7a. Top of head (vertex) gray (but collar and tegulae usually orange)*; basal streak narrow; PM orange band typically very narrow or broken into 2 or 3 spots or virtually absent, often slightly convex on distal edge; primarily West Texas and Edwards Plateau, east to Austin. #8074 C. barnesii (Figs. 7-1, 7-2)
Barnes' Lichen Moth
(* Some C. plumbea may have gray head; see couplet 6.)
Fig 7-1 Cisthene barnesii TX5852279-Lasley Fig 7-2 Cisthene barnesii AZ1838416-Hannawacker

7b. Top of head orange or yellow (along with collar and tegulae) (Figs. 1, 4-2, etc.). (8)

8a. Primarily LRGV, uncommon: color areas pale yellow; basal streak stopping well short of PM band, the pair of short basal streaks along with the pale tegulae thus creating an elliptical patch around the dark thoracic disk; PM band variable but usually flares much wider at inner margin then at costa, or PM band broken with large triangle on inner margin, small one on costa; ground color brownish gray, often darker next to PM band or triangles; size small (FW 6 to 7 mm; wingspan 13 to 16 mm). #8059 C. subrufa (Fig. 8-1)
I propose the common name Tamaulipan Lichen Moth for this species based on its general distribution.
Fig 8-1 Cisthene subrufa Kons-Borth-BOLD

8b. Not as above; color areas typically orange to red-orange (occasionally yellow); basal streak usually reaching PM band or close to it, sometimes broadly connected; PM band usually complete, wide to thin, sometimes broken; ground color typically slate gray to blackish. (9)

9a. Ground color black; basal streak wide and widely connected to wide PM band; PM band with rounded, concave forward margin; extreme n.e. Texas only. (Color areas may be orange or yellow; ground color of worn specimens will be grayer.) #8061 C. kentuckiensis (Figs. 9-1, 9-2)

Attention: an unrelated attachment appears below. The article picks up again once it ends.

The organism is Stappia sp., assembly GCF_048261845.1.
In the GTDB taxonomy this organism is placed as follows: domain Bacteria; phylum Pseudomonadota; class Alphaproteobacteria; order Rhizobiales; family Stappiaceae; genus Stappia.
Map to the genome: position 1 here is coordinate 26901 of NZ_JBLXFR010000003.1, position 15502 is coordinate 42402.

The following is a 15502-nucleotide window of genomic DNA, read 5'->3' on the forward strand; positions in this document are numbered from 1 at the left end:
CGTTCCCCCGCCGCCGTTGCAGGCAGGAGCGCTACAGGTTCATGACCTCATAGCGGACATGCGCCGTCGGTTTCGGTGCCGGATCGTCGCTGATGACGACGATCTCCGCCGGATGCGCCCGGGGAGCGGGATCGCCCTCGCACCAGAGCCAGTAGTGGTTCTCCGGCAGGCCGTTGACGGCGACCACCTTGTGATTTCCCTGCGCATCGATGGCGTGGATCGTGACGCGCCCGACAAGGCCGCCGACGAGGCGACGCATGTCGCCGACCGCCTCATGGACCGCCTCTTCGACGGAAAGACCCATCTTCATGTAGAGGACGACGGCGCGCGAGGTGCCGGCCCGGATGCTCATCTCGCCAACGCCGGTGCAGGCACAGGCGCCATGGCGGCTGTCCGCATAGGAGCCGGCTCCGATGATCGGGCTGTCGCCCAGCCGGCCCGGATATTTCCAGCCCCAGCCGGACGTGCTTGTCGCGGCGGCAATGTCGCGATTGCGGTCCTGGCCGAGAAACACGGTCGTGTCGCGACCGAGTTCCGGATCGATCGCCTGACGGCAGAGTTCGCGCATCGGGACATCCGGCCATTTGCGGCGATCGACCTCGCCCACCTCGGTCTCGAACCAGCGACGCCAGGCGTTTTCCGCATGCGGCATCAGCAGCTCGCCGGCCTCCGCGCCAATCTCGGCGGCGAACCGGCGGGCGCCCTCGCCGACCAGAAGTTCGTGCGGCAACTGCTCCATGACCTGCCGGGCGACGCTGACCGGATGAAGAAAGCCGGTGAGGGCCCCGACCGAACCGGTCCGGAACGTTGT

Kentucky Lichen Moth
Fig 9-1 Cisthene kentuckiensis MD1131852-Jonn-BG Fig 9-2 Cisthene kentuckiensis TX7140617-Annikaml

9b. Ground color dark gray to slate gray; basal streak variable but not broadly connected to PM band if at all; PM not shaped as above. (10)

10a. PM band typically consisting of two broad-based triangles which barely connect in middle; forward edge of PM band thus deeply indented, angular, irregular (not smoothly concave); color areas usually pale orange but may be yellow or red-orange; s.e. 1/2 of Texas. #8060 C. unifascia (Fig. 10-1)
One-banded Lichen Moth ("Banded Footman" in early literature)
Fig 10-1 Cisthene unifascia TX5451612-Lasley

10b. Not as above: PM band complete and of more uniform width and/or forward edge smoothly concave. (11)

11a. Color areas usually dark red-orange, often with very narrow yellow edge; ground color dark gray to blackish; rare, local in mts. of Trans-Pecos (poss. specimens). #8078 C. martini (Fig. 11-1)
Martin's Lichen Moth
Fig. 11-1 Cisthene martini AZ321518-Melton-BG

11b. Color areas typically orange; ground color slate gray; orange basal streak and PM band variable but usually relatively narrow, parallel sided or slightly concave on both edges, sometimes broken; common and widespread across much of Texas. #8066 C. tenuifascia (Figs. 11-2, 11-3, 11-4)
Thin-banded Lichen Moth
Fig 11-2 Cisthene tenuifascia_4964.JPG Fig. 11-3 Cisthene tenuifascia_7073 Fig 11-4 Cisthene tenuifascia TX5451615-Lasley
(Make sure to note the orange vertex, as noted on each of these examples.)

Supplemental Notes
As can be discerned from the structure of this key, the Thin-banded Lichen Moth is best identified by process of elimination. Yet it appears to be the most widespread species in Texas and, frustratingly, one of the most variable. To rephrase much of the information in the above key in a negative way, a Cisthene moth might be identified as Thin-banded IF it LACKS all of the following characters:

-- Gray separating the basal streak from inner margin ( = Subject or Packard's Lichen Moths)
-- Gray vertex ( = Barnes' Lichen Moth)
-- Orange thoracic disk ( = Pictured and Angel Lichen Moth)
-- PM band of two (or just one) broad spots or triangles ( = One-banded or Lead-colored Lichen Moth)

Indecision/confusion will occur if it can be demonstrated (e.g. by barcoding or genitalic examination) that some of the above characters can be documented in individuals of Thin-banded, but those occurrences are apparently very few in number, if they exist at all. A detailed discussion of the identification of Thin-banded Lichen Moth will be found in my next journal entry (Sept. 27, 2017). The most likely confusion among Texas members of this genus will be with the following: